Article in the New York Times, suggesting perhaps our most significant romantic relationships need to be built on commitment after all:
“Founding relationships on convenience or ambiguity can interfere with the process of claiming the people we love. A life built on top of “maybe you’ll do” simply may not feel as dedicated as a life built on top of the “we do” of commitment or marriage.”
Gary Thomas, in his book Sacred Marriage:
“Kathleen and Thomas Hart refer to the ‘paschal mystery’ of marriage – the process of dying and rising as a pattern of life for married people. Each day we must die to our own desires and rise as a servant. Each day we are called to identify with the suffering Christ on the cross, and then be empowered by the resurrected Christ. We die to our expectations, our demands, and our fears. We rise to compromise, service and courage.
In this sense, a true Christian marriage proposal is an offer, not a request. Rather than saying in effect, ‘Will you do this for me?’ when we invite another to enter the marriage relationship, the real question should be, ‘Will you accept what I want to give?'”
Thomas goes on to apply this principle to the distinctly Christian shape this gives to the sexual life of Christian husbands and wives:
“Sex gives us a capacity to give to someone in a startlingly unique and human way. And yet sex is often used to take, to demand, to coerce, to shame, and to harm.
Honestly ask yourself these questions: Is sex something I’m giving to my spouse, or withholding? Is sex something I am demanding, or offering? Is sex something I am using as a tool of manipulation, or as an expression of generous love? If God looked at nothing other than my sexuality, would I be known as a mature Christian or as a near pagan?”
Dietrich Bonhoeffer, Letters and Papers from Prison:
I believe that we ought so to love and trust God in our lives, and in all the good things that he sends us, that when the time comes (but not before!) we may go to him with love, trust, and joy. But, to put it plainly, for a man in his wife’s arms to be hankering after the other world is, in mild terms, a piece of bad taste, and not God’s will. We ought to find and love God in what he actually gives us; if it pleases him to allow us to enjoy some overwhelming earthly happiness, we mustn’t try to be more pious than God himself and allow our happiness to be corrupted by presumption and arrogance, and by unbridled religious fantasy which is never satisfied with what God gives… . Everything has its time, and the main thing is that we keep step with God, and do not keep pressing on a few steps ahead — nor keep dawdling a step behind. It’s presumptuous to want to have everything at once — matrimonial bliss, the cross, and the heavenly Jerusalem, where they neither marry not are given in marriage. “To everything there is a season.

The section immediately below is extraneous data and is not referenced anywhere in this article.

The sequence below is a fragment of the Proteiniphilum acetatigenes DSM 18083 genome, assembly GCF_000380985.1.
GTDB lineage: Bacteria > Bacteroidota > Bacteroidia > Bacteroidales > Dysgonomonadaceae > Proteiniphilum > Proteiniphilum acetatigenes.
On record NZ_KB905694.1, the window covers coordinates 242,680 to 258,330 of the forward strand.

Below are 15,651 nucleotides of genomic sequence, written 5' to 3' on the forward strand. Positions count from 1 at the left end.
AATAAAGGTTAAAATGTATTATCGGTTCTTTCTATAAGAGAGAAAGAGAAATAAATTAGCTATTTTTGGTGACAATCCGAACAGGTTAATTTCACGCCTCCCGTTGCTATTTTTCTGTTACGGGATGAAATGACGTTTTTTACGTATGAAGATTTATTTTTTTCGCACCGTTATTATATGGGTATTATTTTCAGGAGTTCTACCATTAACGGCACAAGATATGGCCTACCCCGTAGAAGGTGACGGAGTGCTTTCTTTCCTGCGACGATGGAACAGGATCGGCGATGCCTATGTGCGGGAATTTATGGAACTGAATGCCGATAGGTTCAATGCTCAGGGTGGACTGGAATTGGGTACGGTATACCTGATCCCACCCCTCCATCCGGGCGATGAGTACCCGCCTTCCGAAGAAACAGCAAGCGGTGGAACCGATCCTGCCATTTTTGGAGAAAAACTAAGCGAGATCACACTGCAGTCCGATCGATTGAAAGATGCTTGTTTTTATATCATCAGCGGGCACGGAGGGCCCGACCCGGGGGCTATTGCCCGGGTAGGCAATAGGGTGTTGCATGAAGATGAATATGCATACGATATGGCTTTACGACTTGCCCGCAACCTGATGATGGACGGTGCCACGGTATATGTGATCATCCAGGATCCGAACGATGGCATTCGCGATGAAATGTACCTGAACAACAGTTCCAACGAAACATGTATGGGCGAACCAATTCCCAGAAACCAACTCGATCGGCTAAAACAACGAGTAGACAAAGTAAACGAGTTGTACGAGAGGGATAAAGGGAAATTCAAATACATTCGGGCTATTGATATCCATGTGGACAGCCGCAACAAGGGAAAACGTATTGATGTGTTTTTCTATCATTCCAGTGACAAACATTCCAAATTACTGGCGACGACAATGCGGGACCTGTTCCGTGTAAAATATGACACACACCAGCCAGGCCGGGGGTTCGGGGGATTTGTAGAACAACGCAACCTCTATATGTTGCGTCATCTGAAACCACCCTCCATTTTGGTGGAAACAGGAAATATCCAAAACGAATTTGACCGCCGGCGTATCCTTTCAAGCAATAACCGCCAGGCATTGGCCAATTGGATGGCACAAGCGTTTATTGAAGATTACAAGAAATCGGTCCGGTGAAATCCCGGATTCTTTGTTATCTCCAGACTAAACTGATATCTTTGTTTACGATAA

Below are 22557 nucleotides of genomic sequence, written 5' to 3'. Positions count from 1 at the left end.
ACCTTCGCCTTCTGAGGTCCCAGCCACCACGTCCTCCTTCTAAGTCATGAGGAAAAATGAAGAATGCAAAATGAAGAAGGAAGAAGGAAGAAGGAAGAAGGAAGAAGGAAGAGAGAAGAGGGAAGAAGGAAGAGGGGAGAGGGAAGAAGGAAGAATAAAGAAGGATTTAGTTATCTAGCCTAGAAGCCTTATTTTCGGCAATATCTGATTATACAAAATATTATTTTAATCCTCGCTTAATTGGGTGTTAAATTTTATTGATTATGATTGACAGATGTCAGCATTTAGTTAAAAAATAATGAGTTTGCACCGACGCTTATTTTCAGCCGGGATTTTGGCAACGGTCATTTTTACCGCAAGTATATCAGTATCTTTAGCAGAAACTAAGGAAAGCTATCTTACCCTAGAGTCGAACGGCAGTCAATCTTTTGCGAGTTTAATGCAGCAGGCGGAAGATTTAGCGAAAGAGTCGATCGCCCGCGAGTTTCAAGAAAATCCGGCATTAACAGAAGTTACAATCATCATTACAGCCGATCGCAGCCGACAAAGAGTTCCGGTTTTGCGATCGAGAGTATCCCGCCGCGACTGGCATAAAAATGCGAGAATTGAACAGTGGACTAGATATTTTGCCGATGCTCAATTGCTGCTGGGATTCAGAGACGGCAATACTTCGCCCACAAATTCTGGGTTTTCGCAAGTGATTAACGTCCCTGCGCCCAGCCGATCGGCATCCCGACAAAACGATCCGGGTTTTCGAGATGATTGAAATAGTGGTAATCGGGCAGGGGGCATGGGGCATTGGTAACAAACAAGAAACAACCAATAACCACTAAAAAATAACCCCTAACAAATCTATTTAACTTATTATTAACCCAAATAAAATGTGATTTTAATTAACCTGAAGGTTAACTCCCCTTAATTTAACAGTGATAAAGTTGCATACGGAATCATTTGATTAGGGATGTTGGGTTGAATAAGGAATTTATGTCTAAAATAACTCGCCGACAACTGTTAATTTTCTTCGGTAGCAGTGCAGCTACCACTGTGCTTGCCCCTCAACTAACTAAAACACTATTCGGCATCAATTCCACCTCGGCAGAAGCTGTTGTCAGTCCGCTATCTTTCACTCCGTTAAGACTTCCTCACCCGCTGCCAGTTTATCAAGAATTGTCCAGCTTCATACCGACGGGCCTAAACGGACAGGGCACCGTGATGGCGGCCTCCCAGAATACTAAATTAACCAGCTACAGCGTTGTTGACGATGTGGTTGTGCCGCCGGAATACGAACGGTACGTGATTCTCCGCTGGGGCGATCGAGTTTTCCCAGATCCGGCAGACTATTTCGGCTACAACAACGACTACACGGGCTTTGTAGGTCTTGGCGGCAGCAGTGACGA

In Malcolm Gladwell’s book Blink, he discusses the work of psychologist John Gottman. Gottman began researching marriage, seeing if he could pinpoint the factors that lead to the ultimate demise of a marriage. Gladwell writes (32):
He [Gottman] has found that he can find out much of what he needs to know just by focusing on what he calls the Four Horsemen: defensiveness, stonewalling, criticism, and contempt. Even within the Four Horsemen, in fact, there is one emotion that he considers the most important of all: contempt. If Gottman observes one or both partners in a marriage showing contempt toward the other, he considers it the single most important sign that the marriage is in trouble.
“You would think that criticism would be the worst,” Gottman says, “because criticism is a global condemnation of a person’s character. Yet contempt is qualitatively different from criticism. With criticism I might say to my wife, ‘You never listen, you are really selfish and insensitive.’ Well, she’s going to respond defensively to that. That’s not very good for our problem solving and interaction. But if I speak from a superior plane, that’s far more damaging, and contempt is any statement made from a higher level. A lot of time it’s an insult: ‘You are a bitch. You’re scum.'”
Gottman has found, in fact, that the presence of contempt in a marriage can even predict such things as how many colds a husband or a wife gets; in other words, having someone you love express contempt toward you is so stressful that it begins to affect the functioning of your immune system. “Contempt is closely related to disgust, and what disgust and contempt are about is completely rejecting and excluding someone from the community…”
Charles Williams in his novel The Place of the Lion, writes this unorthodox marriage proposal:
“I think you’re rather unkind,” Damaris answered. “We both like each other – “
“Dearest, I don’t like you a bit,” Anthony interrupted again. “I think you’re a very detestable, selfish pig and prig. But I’m often wildly in love with you, and so I see you’re not. But I’m sure your only chance of salvation is to marry me.”
“Really Anthony!” Damaris got up from the table. “Chance of salvation indeed! And from what, I should like to know?”
“Nobody else,” Anthony went on, “sees you as you are. Nobody else will give you such a difficult and unpleasant time as I do. You’ll never be comfortable, but you may be glorious. You’d better think it over.”